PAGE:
Family Planning 101

A rural health worker teaches women about the IUD and other contraceptive methods in remote Kushamandi, South Dinajpur, West Ben

Currently, approximately 214 million women of reproductive age in low- and middle-income countries want to avoid pregnancy, yet are not using a modern contraceptive method.  Additionally, within the next decade, a record number of adolescents in the low-resource regions will enter their reproductive years. In the future, as in the past, family planning (FP) will help save the lives of countless women and children, and will help alleviate poverty, reduce stress on the environment, and ensure that families are better able to feed, clothe, and educate their children.

This course provides an overview of the basic information relevant to FP programs and services, including rationale for voluntary FP, contraceptive method considerations, contraceptive options (including short-acting, long-acting, and permanent methods), and FP for clients with special needs. It also addresses quality of services and access to care, as well as contraceptive security. Finally, the course highlights key tools to facilitate service delivery, client counseling, and provider training.


By the end of the course, learners will be able to:

  • Describe the benefits of FP
  • Define unmet need for FP
  • Discuss the importance of voluntary choice in FP programs and services
  • Describe key attributes of FP methods
  • Describe the FP guidance provided by the World Health Organization (WHO)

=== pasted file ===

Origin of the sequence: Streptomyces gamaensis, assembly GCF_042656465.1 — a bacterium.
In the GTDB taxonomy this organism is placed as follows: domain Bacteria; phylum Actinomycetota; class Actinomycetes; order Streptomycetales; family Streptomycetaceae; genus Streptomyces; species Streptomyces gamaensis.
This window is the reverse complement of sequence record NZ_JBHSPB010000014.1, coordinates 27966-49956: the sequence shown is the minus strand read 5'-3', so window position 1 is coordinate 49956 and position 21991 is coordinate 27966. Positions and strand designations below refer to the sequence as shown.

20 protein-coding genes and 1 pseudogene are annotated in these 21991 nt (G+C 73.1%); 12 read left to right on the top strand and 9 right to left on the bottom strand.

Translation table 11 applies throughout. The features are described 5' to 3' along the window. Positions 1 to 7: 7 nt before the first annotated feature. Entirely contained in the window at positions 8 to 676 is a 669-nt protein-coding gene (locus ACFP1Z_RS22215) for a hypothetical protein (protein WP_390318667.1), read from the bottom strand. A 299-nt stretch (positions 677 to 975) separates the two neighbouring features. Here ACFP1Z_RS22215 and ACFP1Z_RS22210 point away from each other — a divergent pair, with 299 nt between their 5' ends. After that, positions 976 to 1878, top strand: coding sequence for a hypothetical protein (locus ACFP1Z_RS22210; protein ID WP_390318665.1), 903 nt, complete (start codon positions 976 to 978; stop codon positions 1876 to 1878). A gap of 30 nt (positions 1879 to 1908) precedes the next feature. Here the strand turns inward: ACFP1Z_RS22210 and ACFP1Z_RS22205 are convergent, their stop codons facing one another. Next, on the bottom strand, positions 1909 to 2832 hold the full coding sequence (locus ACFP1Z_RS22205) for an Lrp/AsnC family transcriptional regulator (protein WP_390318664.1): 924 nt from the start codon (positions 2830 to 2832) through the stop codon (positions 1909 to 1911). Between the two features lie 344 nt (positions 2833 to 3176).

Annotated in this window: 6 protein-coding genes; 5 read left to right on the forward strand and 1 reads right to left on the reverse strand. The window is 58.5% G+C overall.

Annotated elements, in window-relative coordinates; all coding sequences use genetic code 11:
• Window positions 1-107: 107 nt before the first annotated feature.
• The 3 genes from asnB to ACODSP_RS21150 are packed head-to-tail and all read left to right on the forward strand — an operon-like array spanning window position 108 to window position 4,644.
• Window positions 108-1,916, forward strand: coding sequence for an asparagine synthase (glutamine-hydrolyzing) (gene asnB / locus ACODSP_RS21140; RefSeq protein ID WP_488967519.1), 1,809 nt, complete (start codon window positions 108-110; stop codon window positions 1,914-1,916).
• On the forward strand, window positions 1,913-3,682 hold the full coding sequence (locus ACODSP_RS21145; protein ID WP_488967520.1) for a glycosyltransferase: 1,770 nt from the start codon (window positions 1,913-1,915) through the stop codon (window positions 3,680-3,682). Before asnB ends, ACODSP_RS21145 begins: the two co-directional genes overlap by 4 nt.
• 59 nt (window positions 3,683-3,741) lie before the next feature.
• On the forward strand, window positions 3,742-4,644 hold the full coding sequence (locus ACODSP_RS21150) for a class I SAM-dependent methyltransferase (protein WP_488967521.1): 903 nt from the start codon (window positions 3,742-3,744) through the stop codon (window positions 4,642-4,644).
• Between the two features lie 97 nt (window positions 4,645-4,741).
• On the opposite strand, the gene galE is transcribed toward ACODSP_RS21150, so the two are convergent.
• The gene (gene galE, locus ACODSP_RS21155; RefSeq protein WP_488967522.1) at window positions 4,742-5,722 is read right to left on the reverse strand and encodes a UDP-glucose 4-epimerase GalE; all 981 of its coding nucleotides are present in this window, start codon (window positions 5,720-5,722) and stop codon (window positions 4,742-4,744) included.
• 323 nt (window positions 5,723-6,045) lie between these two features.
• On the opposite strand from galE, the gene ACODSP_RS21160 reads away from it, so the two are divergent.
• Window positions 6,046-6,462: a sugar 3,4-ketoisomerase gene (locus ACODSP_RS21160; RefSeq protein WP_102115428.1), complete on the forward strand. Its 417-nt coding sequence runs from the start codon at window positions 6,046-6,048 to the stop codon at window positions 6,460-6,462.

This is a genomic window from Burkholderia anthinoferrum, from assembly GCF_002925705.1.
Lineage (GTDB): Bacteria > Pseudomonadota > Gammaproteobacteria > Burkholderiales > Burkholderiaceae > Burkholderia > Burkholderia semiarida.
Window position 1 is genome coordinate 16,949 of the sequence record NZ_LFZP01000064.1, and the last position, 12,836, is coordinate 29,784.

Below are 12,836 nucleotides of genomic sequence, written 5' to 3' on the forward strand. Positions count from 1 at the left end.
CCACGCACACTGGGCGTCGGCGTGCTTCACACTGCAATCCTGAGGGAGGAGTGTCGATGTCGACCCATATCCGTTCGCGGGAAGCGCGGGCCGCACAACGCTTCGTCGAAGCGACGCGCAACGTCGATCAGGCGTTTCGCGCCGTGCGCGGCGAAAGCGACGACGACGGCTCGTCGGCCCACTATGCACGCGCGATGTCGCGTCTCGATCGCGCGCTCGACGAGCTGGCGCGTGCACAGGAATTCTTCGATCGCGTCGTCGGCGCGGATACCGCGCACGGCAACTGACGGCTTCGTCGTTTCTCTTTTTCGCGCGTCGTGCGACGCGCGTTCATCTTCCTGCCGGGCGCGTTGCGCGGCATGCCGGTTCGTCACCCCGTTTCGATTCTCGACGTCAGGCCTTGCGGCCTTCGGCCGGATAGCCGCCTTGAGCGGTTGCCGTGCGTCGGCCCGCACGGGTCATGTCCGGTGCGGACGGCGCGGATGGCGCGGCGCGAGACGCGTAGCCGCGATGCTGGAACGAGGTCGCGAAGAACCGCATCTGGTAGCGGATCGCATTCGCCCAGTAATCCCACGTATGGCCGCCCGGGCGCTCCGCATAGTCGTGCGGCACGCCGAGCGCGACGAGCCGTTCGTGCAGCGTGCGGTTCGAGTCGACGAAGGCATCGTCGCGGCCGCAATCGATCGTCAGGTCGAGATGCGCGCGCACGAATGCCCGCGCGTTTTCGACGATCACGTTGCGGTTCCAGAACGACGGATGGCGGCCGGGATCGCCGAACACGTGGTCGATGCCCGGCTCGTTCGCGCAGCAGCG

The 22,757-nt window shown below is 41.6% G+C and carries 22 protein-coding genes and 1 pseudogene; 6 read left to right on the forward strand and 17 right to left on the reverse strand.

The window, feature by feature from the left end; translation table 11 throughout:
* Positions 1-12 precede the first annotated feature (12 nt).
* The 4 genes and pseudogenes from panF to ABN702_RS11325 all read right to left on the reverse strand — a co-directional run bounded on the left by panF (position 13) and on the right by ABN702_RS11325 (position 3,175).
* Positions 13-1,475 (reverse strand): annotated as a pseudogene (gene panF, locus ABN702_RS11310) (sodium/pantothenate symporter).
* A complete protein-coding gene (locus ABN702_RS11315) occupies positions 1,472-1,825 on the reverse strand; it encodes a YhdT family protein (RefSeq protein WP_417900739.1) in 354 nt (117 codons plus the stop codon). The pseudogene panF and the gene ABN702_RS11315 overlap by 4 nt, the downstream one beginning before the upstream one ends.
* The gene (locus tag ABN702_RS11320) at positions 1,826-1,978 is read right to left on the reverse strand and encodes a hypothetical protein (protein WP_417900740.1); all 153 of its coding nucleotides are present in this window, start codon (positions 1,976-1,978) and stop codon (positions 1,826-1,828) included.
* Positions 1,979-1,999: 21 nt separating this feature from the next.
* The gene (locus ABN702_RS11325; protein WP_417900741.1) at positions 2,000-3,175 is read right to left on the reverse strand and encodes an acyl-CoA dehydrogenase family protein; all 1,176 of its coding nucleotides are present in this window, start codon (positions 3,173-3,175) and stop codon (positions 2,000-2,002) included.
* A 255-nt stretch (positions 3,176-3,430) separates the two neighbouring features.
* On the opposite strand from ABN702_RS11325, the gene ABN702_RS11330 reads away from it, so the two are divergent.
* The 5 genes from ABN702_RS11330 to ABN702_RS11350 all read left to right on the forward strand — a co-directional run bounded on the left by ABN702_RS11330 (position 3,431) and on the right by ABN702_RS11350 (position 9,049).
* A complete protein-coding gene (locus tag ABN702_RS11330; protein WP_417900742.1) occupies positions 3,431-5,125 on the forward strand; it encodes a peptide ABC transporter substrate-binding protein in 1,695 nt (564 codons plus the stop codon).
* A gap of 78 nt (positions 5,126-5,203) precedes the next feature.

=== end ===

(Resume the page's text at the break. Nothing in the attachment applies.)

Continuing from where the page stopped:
• Describe the most common short-acting methods of FP
  • Describe the most common long-acting and permanent methods of FP
  • Describe FP considerations unique to the client with HIV, the postpartum client, the postabortion care (PAC) client, and the client who needs emergency contraception 
  • Discuss quality of, and access to, FP services
  • Describe several key FP service delivery tools
  • Discuss key elements of contraceptive security


The following individuals are greatly appreciated for their support and expertise in the revision of this course (2018):

Margaret D'Adamo, Kelsey Bilek, and Anita Dam of USAID.

The following individuals provided invaluable support for the development of the first version of this course (published Oct 1, 2007):

  • Holly Blanchard, ACNM/ACCESS-FP
  • Douglas Huber, Management Sciences for Health
  • Patricia MacDonald, USAID
  • Judy Manning, USAID
  • Catherine McKaig, Jhpiego/ACCESS-FP
  • Kevin Pilz, USAID
  • Roberto Rivera, Independent Consultant
  • Lois Schafer, USAID
  • Patricia Stephenson, USAID